If there’s one thing Signal has taught its viewers, it is that time is not linear. Park Hae-young’s present and future actions directly impact the past, and, interestingly enough, at different times in the past. The fact that changing such events results in changes in the future open up a slew of questions: Are any events permanent? Is changing the past meant to happen and thus, not truly considered a change? And, most importantly, how are our detectives supposed to know which changes will be the “right” ones?
The latter question in particular is the hidden focus of these two episodes as Hae-young finally decides to end the transmissions. And who could blame him? After his actions lead to his boss’s death, who wouldn’t reconsider messing with time? Cha Soo-hyun’s death in episode six was incredibly emotional and served as a wake-up call to Hae-young.
Which is why how the show handled his reunion with Soo-hyun was so important. Luckily, Signal delivered, albeit in a unique way. The directing played with the viewer’s emotion, hinting at her being alive but still introducing doubt until we finally see Soo-hyun with our own eyes. But even then, Signal forces the viewer to suffer alongside Hae-young. How can Hae-young celebrate Soo-hyun’s existence when she herself doesn’t even know she died? It’s a big burden for Hae-young and Lee Je-hoon nails the relief, awkwardness, and inscrutability with aplomb.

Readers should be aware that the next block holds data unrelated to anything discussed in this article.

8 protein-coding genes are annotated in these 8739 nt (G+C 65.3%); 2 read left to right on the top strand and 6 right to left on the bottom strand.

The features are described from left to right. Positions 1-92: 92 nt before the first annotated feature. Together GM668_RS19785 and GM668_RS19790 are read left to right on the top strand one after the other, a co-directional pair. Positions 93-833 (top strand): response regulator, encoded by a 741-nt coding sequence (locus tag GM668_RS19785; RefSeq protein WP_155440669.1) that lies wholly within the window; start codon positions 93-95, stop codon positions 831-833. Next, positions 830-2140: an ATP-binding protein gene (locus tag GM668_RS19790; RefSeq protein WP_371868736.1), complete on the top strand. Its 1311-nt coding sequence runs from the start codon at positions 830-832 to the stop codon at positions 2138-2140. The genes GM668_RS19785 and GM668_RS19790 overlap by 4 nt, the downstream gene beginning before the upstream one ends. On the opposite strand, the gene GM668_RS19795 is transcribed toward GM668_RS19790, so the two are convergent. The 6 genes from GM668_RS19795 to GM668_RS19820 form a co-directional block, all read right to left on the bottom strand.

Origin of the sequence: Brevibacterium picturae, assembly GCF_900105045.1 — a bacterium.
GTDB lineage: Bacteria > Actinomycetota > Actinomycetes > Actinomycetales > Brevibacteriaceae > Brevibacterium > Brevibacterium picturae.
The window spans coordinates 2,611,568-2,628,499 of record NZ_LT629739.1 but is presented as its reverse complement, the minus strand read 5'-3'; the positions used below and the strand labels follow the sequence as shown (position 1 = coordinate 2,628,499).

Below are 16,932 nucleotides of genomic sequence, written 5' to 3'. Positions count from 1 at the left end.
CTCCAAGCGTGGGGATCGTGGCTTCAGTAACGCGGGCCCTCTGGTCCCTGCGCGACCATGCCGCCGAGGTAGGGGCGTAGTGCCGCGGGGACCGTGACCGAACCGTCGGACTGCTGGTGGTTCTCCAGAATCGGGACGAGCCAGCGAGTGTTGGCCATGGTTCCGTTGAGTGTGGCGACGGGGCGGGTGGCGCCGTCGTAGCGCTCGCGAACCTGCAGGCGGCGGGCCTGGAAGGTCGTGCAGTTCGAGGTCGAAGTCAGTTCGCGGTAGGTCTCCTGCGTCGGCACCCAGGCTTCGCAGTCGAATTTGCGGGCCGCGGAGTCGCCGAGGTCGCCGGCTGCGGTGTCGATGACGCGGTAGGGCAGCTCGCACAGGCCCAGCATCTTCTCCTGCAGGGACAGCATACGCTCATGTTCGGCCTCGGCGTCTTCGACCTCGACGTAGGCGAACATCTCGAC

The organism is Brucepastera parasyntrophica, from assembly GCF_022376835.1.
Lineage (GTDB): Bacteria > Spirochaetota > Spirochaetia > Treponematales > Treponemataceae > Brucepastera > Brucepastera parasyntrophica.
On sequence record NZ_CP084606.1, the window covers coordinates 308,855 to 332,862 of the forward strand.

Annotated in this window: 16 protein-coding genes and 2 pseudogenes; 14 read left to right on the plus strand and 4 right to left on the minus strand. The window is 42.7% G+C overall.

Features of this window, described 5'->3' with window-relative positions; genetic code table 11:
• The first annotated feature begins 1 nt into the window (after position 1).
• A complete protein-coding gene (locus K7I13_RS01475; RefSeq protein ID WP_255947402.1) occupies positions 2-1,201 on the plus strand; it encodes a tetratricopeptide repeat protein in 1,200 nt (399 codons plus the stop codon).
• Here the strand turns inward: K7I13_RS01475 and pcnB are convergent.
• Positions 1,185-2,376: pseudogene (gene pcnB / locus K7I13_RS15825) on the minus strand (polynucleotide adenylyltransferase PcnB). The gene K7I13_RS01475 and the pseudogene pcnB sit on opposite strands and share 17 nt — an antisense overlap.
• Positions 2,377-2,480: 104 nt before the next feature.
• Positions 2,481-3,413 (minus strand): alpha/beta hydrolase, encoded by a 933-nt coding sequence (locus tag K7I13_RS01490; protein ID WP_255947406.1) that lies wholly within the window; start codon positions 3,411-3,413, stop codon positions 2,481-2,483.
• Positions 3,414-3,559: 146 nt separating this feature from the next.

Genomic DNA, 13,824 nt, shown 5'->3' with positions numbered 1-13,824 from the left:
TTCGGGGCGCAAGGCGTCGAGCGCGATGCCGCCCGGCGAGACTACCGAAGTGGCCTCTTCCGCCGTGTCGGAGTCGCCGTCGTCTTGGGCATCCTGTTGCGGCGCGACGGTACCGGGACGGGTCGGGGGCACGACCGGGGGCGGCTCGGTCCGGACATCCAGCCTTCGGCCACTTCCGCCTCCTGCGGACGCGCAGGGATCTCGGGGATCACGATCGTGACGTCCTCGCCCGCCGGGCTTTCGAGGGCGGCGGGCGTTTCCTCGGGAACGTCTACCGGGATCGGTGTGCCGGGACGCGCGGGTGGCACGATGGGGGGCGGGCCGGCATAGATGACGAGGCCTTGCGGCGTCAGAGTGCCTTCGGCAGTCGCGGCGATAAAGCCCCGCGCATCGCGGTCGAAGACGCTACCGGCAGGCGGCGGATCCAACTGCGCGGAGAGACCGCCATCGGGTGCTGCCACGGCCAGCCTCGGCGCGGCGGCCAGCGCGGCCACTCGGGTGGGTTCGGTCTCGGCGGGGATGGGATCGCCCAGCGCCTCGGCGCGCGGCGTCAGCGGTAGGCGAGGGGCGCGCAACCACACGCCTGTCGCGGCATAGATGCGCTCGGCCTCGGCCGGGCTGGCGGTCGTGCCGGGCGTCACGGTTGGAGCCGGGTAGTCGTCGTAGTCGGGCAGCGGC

Of course, just because the communication between Hae-young and Jae-han has ceased doesn’t mean the flashbacks have. Although the current cold case was interesting and its flashbacks seamlessly integrated with the overall plot of Signal, the true standout flashback was the reveal of Jae-han’s killer.
Finally, we get some closure as to the details of Jae-han’s disappearance.
While it is too early to predict whether Jae-han can somehow be saved, a part of me hopes that he will not be saved. So far, Signal has done an excellent job portraying life’s grim realities — everyone doesn’t always live. No matter what era one exists in, death is a part of life. Of course, Signal does take that one step further with its depiction of violent deaths, but I find it realistic that the one virtuous cop falls prey to the soulless wheel of police corruption.
Speaking of said corruption, these two episodes begin to reveal how deep the police corruption runs. Hae-young wittingly plays both Section Chief Ahn Chi-soo (Jung Hae-kyun) and Director Kim Bum-joo (Jang Hyun-sung) in a brilliantly satisfying scene. The fact that the two are co conspirators is no surprise to viewers, but Chi-soo’s guilty conscience is. Whether he will eventually help Hae-young remains to be seen, but perhaps he might be able to partially redeem himself later on; I have a feeling he unwillingly got caught up in Bum-joo’s corruption and never found his way out.
How far this corruption runs is unclear at this point, but Signal has dropped hints to high-level chaebols and politicians involved with a plethora of things, construction fraud being one of them. If the past episodes are any indication, however, construction fraud isn’t the only shady thing going on amongst the upper echelons.
I have faith, though, in Hae-young and Jae-han and I’m sure they will eventually bring justice to those who deserve it, much like how they brought justice to slimy prosecutor Han Se-kyu.
With the series halfway done, Signal in no way appears to be running out of steam. More corruption, a tricky web of lies and deceit, and the perpetual quest for justice all lie in wait for the latter half of the drama. So far, Signal has proven adept at dramatic, complicated storytelling and, at this rate, will end up being one of the best dramas of the year.
What did you think of these episodes? Will Hae-young be forced to tell the truth about the transmissions?